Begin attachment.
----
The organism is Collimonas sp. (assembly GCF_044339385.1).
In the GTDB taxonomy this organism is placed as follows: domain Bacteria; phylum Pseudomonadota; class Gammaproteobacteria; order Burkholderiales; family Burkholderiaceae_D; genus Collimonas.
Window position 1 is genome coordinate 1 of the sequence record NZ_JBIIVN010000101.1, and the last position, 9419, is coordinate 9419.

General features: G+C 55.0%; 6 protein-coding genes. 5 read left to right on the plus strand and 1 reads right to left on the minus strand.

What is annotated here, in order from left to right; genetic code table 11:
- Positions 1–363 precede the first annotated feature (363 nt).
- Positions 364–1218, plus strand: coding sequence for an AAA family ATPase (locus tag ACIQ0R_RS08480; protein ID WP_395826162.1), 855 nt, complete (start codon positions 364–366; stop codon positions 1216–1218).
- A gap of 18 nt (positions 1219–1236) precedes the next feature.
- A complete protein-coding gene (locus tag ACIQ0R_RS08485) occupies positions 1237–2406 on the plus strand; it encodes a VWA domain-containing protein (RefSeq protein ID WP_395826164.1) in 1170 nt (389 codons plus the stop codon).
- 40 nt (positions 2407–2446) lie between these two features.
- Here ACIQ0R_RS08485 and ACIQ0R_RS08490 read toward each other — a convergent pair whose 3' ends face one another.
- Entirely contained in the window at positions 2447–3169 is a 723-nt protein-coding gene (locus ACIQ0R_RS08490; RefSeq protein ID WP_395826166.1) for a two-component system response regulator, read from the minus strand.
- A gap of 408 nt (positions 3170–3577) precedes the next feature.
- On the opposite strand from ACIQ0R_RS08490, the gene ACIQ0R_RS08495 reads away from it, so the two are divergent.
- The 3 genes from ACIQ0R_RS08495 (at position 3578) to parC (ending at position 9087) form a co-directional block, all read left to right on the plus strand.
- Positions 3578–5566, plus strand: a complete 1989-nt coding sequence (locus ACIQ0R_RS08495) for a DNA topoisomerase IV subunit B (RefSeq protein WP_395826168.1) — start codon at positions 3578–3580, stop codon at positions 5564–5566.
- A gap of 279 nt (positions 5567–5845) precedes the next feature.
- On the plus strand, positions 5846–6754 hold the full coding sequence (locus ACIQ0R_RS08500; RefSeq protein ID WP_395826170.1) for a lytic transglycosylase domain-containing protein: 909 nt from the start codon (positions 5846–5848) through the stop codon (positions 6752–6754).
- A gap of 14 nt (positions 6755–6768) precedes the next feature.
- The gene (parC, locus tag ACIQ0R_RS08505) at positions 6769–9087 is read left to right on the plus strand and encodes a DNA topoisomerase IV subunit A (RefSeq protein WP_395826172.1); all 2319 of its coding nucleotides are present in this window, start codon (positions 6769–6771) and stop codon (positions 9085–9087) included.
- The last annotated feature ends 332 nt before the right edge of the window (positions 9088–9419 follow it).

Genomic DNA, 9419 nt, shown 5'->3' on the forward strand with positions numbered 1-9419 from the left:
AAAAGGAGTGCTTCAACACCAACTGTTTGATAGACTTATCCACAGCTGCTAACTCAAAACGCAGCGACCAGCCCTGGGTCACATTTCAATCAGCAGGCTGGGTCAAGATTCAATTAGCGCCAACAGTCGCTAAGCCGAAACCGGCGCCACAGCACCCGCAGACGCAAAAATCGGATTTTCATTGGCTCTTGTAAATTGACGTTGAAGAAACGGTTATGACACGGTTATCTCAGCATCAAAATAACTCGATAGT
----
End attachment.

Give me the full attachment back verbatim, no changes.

The organism is Collimonas sp. (assembly GCF_044339385.1).
In the GTDB taxonomy this organism is placed as follows: domain Bacteria; phylum Pseudomonadota; class Gammaproteobacteria; order Burkholderiales; family Burkholderiaceae_D; genus Collimonas.
Window position 1 is genome coordinate 1 of the sequence record NZ_JBIIVN010000101.1, and the last position, 9419, is coordinate 9419.

General features: G+C 55.0%; 6 protein-coding genes. 5 read left to right on the plus strand and 1 reads right to left on the minus strand.

What is annotated here, in order from left to right; genetic code table 11:
- Positions 1–363 precede the first annotated feature (363 nt).
- Positions 364–1218, plus strand: coding sequence for an AAA family ATPase (locus tag ACIQ0R_RS08480; protein ID WP_395826162.1), 855 nt, complete (start codon positions 364–366; stop codon positions 1216–1218).
- A gap of 18 nt (positions 1219–1236) precedes the next feature.
- A complete protein-coding gene (locus tag ACIQ0R_RS08485) occupies positions 1237–2406 on the plus strand; it encodes a VWA domain-containing protein (RefSeq protein ID WP_395826164.1) in 1170 nt (389 codons plus the stop codon).
- 40 nt (positions 2407–2446) lie between these two features.
- Here ACIQ0R_RS08485 and ACIQ0R_RS08490 read toward each other — a convergent pair whose 3' ends face one another.
- Entirely contained in the window at positions 2447–3169 is a 723-nt protein-coding gene (locus ACIQ0R_RS08490; RefSeq protein ID WP_395826166.1) for a two-component system response regulator, read from the minus strand.
- A gap of 408 nt (positions 3170–3577) precedes the next feature.
- On the opposite strand from ACIQ0R_RS08490, the gene ACIQ0R_RS08495 reads away from it, so the two are divergent.
- The 3 genes from ACIQ0R_RS08495 (at position 3578) to parC (ending at position 9087) form a co-directional block, all read left to right on the plus strand.
- Positions 3578–5566, plus strand: a complete 1989-nt coding sequence (locus ACIQ0R_RS08495) for a DNA topoisomerase IV subunit B (RefSeq protein WP_395826168.1) — start codon at positions 3578–3580, stop codon at positions 5564–5566.
- A gap of 279 nt (positions 5567–5845) precedes the next feature.
- On the plus strand, positions 5846–6754 hold the full coding sequence (locus ACIQ0R_RS08500; RefSeq protein ID WP_395826170.1) for a lytic transglycosylase domain-containing protein: 909 nt from the start codon (positions 5846–5848) through the stop codon (positions 6752–6754).
- A gap of 14 nt (positions 6755–6768) precedes the next feature.
- The gene (parC, locus tag ACIQ0R_RS08505) at positions 6769–9087 is read left to right on the plus strand and encodes a DNA topoisomerase IV subunit A (RefSeq protein WP_395826172.1); all 2319 of its coding nucleotides are present in this window, start codon (positions 6769–6771) and stop codon (positions 9085–9087) included.
- The last annotated feature ends 332 nt before the right edge of the window (positions 9088–9419 follow it).

Genomic DNA, 9419 nt, shown 5'->3' on the forward strand with positions numbered 1-9419 from the left:
AAAAGGAGTGCTTCAACACCAACTGTTTGATAGACTTATCCACAGCTGCTAACTCAAAACGCAGCGACCAGCCCTGGGTCACATTTCAATCAGCAGGCTGGGTCAAGATTCAATTAGCGCCAACAGTCGCTAAGCCGAAACCGGCGCCACAGCACCCGCAGACGCAAAAATCGGATTTTCATTGGCTCTTGTAAATTGACGTTGAAGAAACGGTTATGACACGGTTATCTCAGCATCAAAATAACTCGATAGT